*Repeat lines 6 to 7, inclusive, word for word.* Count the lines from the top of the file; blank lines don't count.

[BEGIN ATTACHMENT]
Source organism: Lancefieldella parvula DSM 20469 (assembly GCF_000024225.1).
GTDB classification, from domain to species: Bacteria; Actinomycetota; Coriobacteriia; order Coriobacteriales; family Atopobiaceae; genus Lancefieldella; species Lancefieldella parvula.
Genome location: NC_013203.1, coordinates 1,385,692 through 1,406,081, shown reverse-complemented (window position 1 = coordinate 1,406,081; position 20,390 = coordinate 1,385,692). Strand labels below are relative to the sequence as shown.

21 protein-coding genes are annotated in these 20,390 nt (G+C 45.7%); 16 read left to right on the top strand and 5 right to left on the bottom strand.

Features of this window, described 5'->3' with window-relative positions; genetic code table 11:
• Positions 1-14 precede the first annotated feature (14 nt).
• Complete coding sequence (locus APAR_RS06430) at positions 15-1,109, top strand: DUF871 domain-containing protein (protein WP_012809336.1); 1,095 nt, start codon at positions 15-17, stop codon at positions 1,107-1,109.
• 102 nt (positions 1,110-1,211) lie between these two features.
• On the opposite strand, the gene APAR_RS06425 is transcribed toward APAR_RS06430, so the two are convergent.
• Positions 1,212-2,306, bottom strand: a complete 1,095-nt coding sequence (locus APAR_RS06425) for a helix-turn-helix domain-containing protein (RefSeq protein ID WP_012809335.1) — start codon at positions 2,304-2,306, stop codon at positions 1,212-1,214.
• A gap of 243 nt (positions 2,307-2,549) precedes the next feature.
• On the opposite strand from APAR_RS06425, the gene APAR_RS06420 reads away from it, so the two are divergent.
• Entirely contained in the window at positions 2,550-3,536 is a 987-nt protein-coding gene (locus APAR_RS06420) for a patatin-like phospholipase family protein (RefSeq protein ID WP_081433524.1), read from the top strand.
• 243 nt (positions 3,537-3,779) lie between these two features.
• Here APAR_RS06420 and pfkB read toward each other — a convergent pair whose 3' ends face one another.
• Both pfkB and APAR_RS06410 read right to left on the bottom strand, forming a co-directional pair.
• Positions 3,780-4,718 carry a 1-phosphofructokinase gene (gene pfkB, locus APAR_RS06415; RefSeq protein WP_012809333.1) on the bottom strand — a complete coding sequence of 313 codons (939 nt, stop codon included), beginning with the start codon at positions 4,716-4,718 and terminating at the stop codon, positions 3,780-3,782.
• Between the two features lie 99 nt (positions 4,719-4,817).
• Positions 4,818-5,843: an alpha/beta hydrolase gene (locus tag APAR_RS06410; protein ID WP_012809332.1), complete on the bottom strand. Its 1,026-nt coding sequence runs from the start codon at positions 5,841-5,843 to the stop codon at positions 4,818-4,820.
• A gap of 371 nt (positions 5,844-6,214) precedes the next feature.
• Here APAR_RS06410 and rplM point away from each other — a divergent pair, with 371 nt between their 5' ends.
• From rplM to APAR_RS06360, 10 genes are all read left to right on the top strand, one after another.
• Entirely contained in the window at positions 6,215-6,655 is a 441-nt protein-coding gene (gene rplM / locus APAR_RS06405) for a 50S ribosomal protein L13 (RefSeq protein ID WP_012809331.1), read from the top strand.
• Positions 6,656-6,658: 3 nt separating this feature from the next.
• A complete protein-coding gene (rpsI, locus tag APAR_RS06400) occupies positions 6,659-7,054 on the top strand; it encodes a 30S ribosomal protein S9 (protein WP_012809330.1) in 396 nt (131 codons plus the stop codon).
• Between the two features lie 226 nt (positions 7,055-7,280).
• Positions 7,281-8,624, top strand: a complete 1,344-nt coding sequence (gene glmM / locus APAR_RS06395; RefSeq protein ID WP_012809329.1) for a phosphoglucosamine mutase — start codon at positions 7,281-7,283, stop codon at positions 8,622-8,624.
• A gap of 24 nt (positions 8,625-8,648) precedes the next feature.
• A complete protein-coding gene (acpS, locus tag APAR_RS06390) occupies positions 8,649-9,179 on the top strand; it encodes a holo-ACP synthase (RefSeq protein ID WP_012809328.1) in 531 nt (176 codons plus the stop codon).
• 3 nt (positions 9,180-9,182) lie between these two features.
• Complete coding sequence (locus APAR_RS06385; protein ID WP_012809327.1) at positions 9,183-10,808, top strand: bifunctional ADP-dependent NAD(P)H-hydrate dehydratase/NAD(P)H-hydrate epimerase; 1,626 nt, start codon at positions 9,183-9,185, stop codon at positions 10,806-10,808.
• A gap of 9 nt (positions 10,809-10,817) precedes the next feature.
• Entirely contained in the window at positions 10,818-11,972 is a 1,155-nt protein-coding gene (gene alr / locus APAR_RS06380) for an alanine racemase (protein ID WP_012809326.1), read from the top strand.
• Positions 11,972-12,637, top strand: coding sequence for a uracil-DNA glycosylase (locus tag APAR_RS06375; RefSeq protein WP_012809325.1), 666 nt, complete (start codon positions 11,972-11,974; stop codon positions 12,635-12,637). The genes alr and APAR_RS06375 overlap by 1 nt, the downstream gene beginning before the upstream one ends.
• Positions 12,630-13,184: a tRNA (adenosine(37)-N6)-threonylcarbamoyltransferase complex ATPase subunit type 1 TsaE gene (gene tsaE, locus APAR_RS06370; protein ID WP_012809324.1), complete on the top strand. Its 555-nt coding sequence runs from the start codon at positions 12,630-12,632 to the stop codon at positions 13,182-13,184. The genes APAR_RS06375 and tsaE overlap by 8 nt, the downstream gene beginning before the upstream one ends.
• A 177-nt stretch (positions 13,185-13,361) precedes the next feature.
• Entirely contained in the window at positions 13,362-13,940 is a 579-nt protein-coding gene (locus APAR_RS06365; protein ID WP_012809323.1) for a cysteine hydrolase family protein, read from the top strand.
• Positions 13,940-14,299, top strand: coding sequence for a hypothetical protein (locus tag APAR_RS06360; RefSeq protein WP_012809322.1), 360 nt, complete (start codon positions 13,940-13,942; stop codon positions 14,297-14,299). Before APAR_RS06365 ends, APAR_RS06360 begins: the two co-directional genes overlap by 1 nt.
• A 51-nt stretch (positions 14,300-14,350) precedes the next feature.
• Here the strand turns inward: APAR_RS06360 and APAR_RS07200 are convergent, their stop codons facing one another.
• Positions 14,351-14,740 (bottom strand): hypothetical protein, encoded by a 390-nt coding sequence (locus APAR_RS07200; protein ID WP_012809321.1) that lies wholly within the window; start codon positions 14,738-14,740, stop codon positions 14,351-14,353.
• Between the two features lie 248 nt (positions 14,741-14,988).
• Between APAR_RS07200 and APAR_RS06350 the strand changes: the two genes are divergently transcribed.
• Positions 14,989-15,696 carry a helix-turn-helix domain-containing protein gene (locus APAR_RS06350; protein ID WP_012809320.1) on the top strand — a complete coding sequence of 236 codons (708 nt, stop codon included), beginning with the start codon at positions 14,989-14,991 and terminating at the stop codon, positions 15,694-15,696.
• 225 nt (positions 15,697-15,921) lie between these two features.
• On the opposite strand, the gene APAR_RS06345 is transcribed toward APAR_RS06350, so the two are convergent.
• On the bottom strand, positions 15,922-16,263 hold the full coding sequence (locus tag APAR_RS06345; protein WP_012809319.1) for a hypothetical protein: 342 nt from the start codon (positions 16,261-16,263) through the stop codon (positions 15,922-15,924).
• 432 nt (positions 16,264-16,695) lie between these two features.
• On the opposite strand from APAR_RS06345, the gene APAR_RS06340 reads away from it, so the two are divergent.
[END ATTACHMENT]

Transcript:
• Positions 1-14 precede the first annotated feature (14 nt).
• Complete coding sequence (locus APAR_RS06430) at positions 15-1,109, top strand: DUF871 domain-containing protein (protein WP_012809336.1); 1,095 nt, start codon at positions 15-17, stop codon at positions 1,107-1,109.